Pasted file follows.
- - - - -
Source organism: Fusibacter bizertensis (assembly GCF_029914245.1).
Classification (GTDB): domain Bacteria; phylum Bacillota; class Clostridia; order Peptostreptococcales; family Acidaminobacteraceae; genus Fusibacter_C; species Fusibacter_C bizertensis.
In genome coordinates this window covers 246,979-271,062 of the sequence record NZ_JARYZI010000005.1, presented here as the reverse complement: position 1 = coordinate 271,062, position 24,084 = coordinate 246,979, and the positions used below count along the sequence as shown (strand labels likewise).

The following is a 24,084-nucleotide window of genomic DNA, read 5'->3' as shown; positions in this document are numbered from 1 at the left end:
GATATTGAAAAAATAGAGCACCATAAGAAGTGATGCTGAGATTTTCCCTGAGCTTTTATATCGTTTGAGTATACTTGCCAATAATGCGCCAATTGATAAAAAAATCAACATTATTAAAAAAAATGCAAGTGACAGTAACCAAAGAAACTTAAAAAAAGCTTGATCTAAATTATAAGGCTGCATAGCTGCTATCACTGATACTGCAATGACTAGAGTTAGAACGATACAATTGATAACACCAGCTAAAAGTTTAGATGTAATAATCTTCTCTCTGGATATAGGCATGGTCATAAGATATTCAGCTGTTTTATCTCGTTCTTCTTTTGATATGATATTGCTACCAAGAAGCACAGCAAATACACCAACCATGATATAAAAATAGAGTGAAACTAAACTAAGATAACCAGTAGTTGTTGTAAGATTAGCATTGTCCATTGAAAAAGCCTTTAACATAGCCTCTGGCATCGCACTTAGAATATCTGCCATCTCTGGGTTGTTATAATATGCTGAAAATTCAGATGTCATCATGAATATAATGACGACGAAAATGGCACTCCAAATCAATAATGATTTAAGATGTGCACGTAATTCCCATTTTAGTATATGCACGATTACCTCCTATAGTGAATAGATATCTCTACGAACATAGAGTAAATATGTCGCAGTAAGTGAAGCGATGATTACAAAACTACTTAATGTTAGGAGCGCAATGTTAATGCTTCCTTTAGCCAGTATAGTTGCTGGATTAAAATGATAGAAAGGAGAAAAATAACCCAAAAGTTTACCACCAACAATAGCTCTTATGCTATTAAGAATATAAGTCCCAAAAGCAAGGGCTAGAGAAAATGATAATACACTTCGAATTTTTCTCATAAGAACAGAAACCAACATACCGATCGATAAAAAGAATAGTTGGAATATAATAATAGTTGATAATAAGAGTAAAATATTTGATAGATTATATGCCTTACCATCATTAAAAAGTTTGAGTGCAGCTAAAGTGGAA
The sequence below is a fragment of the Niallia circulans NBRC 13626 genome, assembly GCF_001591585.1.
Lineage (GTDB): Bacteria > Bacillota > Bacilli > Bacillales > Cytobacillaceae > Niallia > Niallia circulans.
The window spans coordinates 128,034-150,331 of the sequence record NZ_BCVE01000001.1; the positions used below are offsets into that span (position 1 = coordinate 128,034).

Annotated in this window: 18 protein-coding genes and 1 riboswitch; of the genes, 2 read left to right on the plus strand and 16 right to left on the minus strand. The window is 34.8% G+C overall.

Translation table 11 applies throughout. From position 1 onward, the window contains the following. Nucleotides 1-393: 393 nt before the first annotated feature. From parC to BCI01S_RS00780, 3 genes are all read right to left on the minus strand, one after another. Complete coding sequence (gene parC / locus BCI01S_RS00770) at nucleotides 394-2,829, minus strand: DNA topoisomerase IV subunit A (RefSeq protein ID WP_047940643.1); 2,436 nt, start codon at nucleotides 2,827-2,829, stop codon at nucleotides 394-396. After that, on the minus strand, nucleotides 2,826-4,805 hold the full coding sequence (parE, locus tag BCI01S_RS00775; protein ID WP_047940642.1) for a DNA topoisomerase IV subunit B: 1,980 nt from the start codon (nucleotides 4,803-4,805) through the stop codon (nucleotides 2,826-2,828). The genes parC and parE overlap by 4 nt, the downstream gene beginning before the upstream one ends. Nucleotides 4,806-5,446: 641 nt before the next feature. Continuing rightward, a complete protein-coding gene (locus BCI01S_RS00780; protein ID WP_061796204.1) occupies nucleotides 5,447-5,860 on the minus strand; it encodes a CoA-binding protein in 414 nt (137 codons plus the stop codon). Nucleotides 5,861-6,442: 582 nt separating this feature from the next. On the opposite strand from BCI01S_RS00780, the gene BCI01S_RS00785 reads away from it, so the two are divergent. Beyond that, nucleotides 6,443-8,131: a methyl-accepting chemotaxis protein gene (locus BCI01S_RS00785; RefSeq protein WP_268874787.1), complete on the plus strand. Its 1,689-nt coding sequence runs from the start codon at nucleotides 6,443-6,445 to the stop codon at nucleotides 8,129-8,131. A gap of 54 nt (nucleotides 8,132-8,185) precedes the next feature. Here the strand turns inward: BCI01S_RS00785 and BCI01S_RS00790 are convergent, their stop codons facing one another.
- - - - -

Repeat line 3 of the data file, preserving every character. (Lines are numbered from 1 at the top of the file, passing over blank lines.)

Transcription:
In genome coordinates this window covers 246,979-271,062 of the sequence record NZ_JARYZI010000005.1, presented here as the reverse complement: position 1 = coordinate 271,062, position 24,084 = coordinate 246,979, and the positions used below count along the sequence as shown (strand labels likewise).